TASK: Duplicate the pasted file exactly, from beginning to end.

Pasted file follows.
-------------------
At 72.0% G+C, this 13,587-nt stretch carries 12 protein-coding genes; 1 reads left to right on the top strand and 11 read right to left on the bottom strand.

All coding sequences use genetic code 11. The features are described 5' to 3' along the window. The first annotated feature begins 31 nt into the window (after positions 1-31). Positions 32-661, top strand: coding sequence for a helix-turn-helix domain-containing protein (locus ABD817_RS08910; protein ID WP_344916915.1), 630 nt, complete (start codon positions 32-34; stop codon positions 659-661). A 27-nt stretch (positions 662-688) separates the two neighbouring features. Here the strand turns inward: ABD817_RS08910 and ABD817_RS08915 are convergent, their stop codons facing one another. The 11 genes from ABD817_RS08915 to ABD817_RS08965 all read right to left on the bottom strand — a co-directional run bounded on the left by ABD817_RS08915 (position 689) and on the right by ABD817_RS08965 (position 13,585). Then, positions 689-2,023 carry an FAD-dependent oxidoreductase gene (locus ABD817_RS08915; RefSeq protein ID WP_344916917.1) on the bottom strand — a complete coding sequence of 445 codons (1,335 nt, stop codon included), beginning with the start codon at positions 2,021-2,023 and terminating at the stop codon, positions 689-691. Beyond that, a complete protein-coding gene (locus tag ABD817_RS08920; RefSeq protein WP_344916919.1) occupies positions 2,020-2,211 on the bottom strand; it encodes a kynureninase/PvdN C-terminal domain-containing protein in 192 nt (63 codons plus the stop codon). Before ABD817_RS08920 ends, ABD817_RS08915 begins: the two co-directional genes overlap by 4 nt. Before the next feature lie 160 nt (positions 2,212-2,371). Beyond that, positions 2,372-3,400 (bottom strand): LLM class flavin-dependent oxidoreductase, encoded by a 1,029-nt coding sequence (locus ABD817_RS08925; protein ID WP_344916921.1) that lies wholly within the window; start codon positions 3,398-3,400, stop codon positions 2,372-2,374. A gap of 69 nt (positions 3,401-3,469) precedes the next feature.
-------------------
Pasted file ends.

At 72.0% G+C, this 13,587-nt stretch carries 12 protein-coding genes; 1 reads left to right on the top strand and 11 read right to left on the bottom strand.

All coding sequences use genetic code 11. The features are described 5' to 3' along the window. The first annotated feature begins 31 nt into the window (after positions 1-31). Positions 32-661, top strand: coding sequence for a helix-turn-helix domain-containing protein (locus ABD817_RS08910; protein ID WP_344916915.1), 630 nt, complete (start codon positions 32-34; stop codon positions 659-661). A 27-nt stretch (positions 662-688) separates the two neighbouring features. Here the strand turns inward: ABD817_RS08910 and ABD817_RS08915 are convergent, their stop codons facing one another. The 11 genes from ABD817_RS08915 to ABD817_RS08965 all read right to left on the bottom strand — a co-directional run bounded on the left by ABD817_RS08915 (position 689) and on the right by ABD817_RS08965 (position 13,585). Then, positions 689-2,023 carry an FAD-dependent oxidoreductase gene (locus ABD817_RS08915; RefSeq protein ID WP_344916917.1) on the bottom strand — a complete coding sequence of 445 codons (1,335 nt, stop codon included), beginning with the start codon at positions 2,021-2,023 and terminating at the stop codon, positions 689-691. Beyond that, a complete protein-coding gene (locus tag ABD817_RS08920; RefSeq protein WP_344916919.1) occupies positions 2,020-2,211 on the bottom strand; it encodes a kynureninase/PvdN C-terminal domain-containing protein in 192 nt (63 codons plus the stop codon). Before ABD817_RS08920 ends, ABD817_RS08915 begins: the two co-directional genes overlap by 4 nt. Before the next feature lie 160 nt (positions 2,212-2,371). Beyond that, positions 2,372-3,400 (bottom strand): LLM class flavin-dependent oxidoreductase, encoded by a 1,029-nt coding sequence (locus ABD817_RS08925; protein ID WP_344916921.1) that lies wholly within the window; start codon positions 3,398-3,400, stop codon positions 2,372-2,374. A gap of 69 nt (positions 3,401-3,469) precedes the next feature.